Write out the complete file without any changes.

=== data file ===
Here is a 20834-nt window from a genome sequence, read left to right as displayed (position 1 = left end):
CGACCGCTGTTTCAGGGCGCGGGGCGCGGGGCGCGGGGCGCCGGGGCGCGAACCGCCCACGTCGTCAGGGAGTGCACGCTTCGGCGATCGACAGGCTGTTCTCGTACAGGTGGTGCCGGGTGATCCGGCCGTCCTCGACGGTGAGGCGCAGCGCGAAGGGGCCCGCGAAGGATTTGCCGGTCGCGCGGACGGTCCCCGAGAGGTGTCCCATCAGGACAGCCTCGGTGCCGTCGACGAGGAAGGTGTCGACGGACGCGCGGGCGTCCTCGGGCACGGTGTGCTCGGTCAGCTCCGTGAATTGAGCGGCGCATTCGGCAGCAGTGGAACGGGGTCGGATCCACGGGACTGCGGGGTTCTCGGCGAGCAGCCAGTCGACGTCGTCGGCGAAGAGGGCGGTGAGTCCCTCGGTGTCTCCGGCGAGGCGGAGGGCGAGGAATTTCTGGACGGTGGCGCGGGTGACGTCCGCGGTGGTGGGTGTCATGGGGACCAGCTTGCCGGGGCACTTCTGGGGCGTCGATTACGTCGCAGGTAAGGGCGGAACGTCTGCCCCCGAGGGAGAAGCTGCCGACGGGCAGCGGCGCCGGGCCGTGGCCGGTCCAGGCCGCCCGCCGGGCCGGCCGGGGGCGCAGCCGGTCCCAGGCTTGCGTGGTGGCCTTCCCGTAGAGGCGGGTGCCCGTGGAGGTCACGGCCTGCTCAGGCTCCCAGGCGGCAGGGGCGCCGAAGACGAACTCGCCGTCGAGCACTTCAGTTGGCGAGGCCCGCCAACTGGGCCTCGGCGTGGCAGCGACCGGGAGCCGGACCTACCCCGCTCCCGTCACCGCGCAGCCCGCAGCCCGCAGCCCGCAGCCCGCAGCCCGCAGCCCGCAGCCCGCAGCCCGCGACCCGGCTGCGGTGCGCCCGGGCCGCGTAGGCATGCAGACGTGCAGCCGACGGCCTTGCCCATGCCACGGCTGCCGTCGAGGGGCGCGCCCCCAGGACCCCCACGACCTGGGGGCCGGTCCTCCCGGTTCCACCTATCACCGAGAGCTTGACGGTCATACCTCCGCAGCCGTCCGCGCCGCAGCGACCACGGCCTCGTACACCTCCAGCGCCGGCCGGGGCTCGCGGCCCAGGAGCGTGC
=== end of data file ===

Here is a 20834-nt window from a genome sequence, read left to right as displayed (position 1 = left end):
CGACCGCTGTTTCAGGGCGCGGGGCGCGGGGCGCGGGGCGCCGGGGCGCGAACCGCCCACGTCGTCAGGGAGTGCACGCTTCGGCGATCGACAGGCTGTTCTCGTACAGGTGGTGCCGGGTGATCCGGCCGTCCTCGACGGTGAGGCGCAGCGCGAAGGGGCCCGCGAAGGATTTGCCGGTCGCGCGGACGGTCCCCGAGAGGTGTCCCATCAGGACAGCCTCGGTGCCGTCGACGAGGAAGGTGTCGACGGACGCGCGGGCGTCCTCGGGCACGGTGTGCTCGGTCAGCTCCGTGAATTGAGCGGCGCATTCGGCAGCAGTGGAACGGGGTCGGATCCACGGGACTGCGGGGTTCTCGGCGAGCAGCCAGTCGACGTCGTCGGCGAAGAGGGCGGTGAGTCCCTCGGTGTCTCCGGCGAGGCGGAGGGCGAGGAATTTCTGGACGGTGGCGCGGGTGACGTCCGCGGTGGTGGGTGTCATGGGGACCAGCTTGCCGGGGCACTTCTGGGGCGTCGATTACGTCGCAGGTAAGGGCGGAACGTCTGCCCCCGAGGGAGAAGCTGCCGACGGGCAGCGGCGCCGGGCCGTGGCCGGTCCAGGCCGCCCGCCGGGCCGGCCGGGGGCGCAGCCGGTCCCAGGCTTGCGTGGTGGCCTTCCCGTAGAGGCGGGTGCCCGTGGAGGTCACGGCCTGCTCAGGCTCCCAGGCGGCAGGGGCGCCGAAGACGAACTCGCCGTCGAGCACTTCAGTTGGCGAGGCCCGCCAACTGGGCCTCGGCGTGGCAGCGACCGGGAGCCGGACCTACCCCGCTCCCGTCACCGCGCAGCCCGCAGCCCGCAGCCCGCAGCCCGCAGCCCGCAGCCCGCAGCCCGCAGCCCGCGACCCGGCTGCGGTGCGCCCGGGCCGCGTAGGCATGCAGACGTGCAGCCGACGGCCTTGCCCATGCCACGGCTGCCGTCGAGGGGCGCGCCCCCAGGACCCCCACGACCTGGGGGCCGGTCCTCCCGGTTCCACCTATCACCGAGAGCTTGACGGTCATACCTCCGCAGCCGTCCGCGCCGCAGCGACCACGGCCTCGTACACCTCCAGCGCCGGCCGGGGCTCGCGGCCCAGGAGCGTGC